This meal was something of a surprise to me, even after I had begun cooking it. Sweet and sour haddock?
After picking out a fillet at the fishers’ stand in the Union Square Greenmarket, I had been looking for something to do with it that would not seem a repeat of what I had served the last few times we had this fish. Even while I mentally noted and was even assembling, the ingredients that went into the new treatment, I really wasn’t registering the significance of the appellation, ‘agrodolce‘. I was in something of a rush last night, and I also had some distractions, including the discovery that I didn’t have all the ingredients specified. I don’t think I had ever before put together anything with that Italian sweet and sour sauce, and I didn’t check out the translation of the word itself until later.
Because of ingredients I did, and did not, have at home, I made some substitutions and some changes in the basic recipe but it came out as strong as the original might have [at least as strong!]. I had assembled a wonderful and very rich sauce for a fish I would not have thought could survive its authority. The haddock did however, and the dish became a perfect treat for a late winter evening, suggesting a sturdy meat and potatoes entrée (with the sauce as the meat, the fish the potatoes) more than an Italian one of fish with some seasonal vegetables.
I had chosen the haddock because we had recently enjoyed everything else that was still available there by the time I arrived at the Union Square Greenmarket fish stand on Monday.
Fortunately, and somewhat accidentally, everything else I put onto the plates worked really well with the sauce I had prepared to accompany the beautiful melanogrammus aeglefinus fillet, all of which had also come from the Greenmarket in the last few days.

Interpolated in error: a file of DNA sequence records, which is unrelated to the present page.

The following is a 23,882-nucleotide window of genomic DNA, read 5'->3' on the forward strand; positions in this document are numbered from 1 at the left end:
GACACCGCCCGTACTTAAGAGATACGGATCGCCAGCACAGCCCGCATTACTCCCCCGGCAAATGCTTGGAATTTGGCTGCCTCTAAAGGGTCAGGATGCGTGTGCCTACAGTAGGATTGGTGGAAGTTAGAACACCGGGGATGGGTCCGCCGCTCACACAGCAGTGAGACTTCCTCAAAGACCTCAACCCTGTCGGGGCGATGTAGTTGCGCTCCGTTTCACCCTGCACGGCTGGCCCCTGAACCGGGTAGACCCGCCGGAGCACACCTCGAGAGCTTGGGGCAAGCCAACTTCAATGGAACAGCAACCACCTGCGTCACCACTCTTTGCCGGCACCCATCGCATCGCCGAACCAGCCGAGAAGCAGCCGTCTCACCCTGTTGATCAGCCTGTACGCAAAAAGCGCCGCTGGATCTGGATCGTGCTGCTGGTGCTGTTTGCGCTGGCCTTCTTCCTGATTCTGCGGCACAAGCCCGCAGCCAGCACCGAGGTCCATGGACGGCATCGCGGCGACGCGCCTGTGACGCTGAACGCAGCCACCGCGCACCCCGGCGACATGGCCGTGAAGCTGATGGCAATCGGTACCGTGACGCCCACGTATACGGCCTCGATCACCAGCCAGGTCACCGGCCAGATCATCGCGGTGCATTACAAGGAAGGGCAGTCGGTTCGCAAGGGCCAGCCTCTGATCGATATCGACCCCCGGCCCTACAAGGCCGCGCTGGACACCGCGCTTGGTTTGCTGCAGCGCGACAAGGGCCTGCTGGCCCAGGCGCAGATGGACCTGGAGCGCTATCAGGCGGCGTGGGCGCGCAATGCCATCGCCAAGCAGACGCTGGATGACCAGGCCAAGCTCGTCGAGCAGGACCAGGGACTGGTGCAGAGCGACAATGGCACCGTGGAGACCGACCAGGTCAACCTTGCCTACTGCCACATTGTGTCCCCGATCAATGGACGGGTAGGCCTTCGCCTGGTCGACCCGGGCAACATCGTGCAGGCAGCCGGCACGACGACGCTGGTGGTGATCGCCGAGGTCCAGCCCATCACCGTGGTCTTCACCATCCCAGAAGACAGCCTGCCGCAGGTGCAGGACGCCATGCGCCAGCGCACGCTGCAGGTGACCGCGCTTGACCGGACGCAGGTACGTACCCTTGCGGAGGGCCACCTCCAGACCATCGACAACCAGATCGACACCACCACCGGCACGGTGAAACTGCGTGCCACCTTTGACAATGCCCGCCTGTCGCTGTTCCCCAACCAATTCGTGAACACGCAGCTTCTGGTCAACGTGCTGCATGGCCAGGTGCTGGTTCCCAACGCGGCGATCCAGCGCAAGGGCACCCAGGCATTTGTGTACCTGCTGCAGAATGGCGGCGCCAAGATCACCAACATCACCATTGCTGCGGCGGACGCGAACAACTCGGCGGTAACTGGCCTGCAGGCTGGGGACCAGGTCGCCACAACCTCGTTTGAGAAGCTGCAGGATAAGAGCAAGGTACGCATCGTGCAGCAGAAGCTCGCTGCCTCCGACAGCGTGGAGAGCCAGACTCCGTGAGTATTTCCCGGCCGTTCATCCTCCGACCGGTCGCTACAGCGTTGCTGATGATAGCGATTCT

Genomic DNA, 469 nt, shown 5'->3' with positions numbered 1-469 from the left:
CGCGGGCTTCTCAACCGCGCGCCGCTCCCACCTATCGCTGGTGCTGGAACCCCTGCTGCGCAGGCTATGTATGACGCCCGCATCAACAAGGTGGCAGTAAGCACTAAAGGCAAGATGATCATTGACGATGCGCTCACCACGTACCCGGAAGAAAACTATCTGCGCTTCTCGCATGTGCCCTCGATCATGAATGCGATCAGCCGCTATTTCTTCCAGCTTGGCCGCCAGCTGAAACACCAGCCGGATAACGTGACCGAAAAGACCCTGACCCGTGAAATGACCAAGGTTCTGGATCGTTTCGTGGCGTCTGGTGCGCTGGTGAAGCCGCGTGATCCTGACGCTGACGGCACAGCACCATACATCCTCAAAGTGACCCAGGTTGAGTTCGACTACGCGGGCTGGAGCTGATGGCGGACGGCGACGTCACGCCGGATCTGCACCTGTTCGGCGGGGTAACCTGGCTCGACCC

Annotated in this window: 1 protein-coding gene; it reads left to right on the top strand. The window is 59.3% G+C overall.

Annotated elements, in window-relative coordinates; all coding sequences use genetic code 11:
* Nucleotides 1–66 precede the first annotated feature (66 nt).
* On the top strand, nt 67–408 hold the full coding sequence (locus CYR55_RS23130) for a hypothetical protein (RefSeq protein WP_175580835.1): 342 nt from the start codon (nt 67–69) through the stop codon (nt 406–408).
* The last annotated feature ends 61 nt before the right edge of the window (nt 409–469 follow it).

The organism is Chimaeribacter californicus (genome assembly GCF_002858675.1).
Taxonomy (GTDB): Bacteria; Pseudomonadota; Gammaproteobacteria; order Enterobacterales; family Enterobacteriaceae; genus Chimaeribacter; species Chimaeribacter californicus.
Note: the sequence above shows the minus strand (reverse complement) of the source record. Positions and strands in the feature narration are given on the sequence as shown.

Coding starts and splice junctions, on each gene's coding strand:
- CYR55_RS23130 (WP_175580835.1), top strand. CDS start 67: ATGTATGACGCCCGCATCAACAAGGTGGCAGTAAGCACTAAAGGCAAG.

- six or 8 shallots from Norwich Meadows Farm, peeled and sliced in half, sautéed inside an oval tin-lined copper gratin pan (alternatively, an enameled cast iron pan) in 3 tablespoons of olive oil over a medium-high flame, stirring occasionally, until beginning to soften, joined by 5 ounces or so of whole shiitake mushrooms from John D. Madura Farm, a good pinch of sea salt and freshly-ground pepper, continuing to sauté both, and continuing to stir occasionally, until all were nicely browned (about 7 or 8 minutes), one third of a cup of good Spanish Rioja wine vinegar added cooked for 1 minute, scraping up any browned bits stuck on the bottom, the contents of the pan removed and set aside, the pan wiped clean with paper towels and returned to a flame, now turned high, and 4 pieces (2 large, 2 smaller) of one 12-ounce fillet of haddock, skin on, from P.E. & D.D. Seafood, already rubbed with 2 tablespoons of olive oil and seasoned with sea salt and freshly-ground black pepper, added to the pan when it was very hot, skin side up, seared for a couple minutes, the fillet sections turned over, the reserved shallot and mushroom mix and their juices arranged around the fish and the entire contents scattered with some 6 sprigs of fresh thyme branches, also from John D. Madura Farm, the pan then placed inside a 400º oven and roasted for about 5 minutes or so
- eight ‘Pinto’ potatoes from Norwich Meadows Farm, scrubbed, boiled unpeeled in generously-salted water until barely cooked through, drained, halved, dried in the still-warm vintage Corning Pyrex Flameware blue-glass pot in which they had cooked, 3 tablespoons of Organic Valley ‘Cultured Pasture Butter’ [12 grams of fat per 14 grams, or each tablespoon, of butter; American butter almost always has only 11grams, which makes a surprising difference in taste and texture], seasoned with sea salt and freshly-gorund black pepper, after which the potatoes were arranged on the plates, sprinkled with red-veined sorrel from Two Guys from Woodbridge
- one bunch/spray of very sweet and tender collard greens from Lani’s Farm, washed 3 times, drained, some of the water retained and held aside, to be added as the greens cooked if necessary, the leaves and tender stems cut roughly, braised until gently wilted inside a medium heavy vintage, high-sided, tin-lined copper pot in which 2 halved Rocambole garlic cloves from Keith’s Farm had been allowed to sweat over a low flame with some olive oil, finished with sea salt, freshly-ground black pepper, and a small drizzle of olive oil
- the wine was a California (Sonoma) white, Scott Peterson Rumpus California Sauvignon Blanc 2016, from Naked Wines
- the music was Johann Christoph Vogel‘s 1786 opera, ‘La Toison d’or’ [The Golden Fleece], Hervé Niquet conducting the Concert Spirituel Orchestra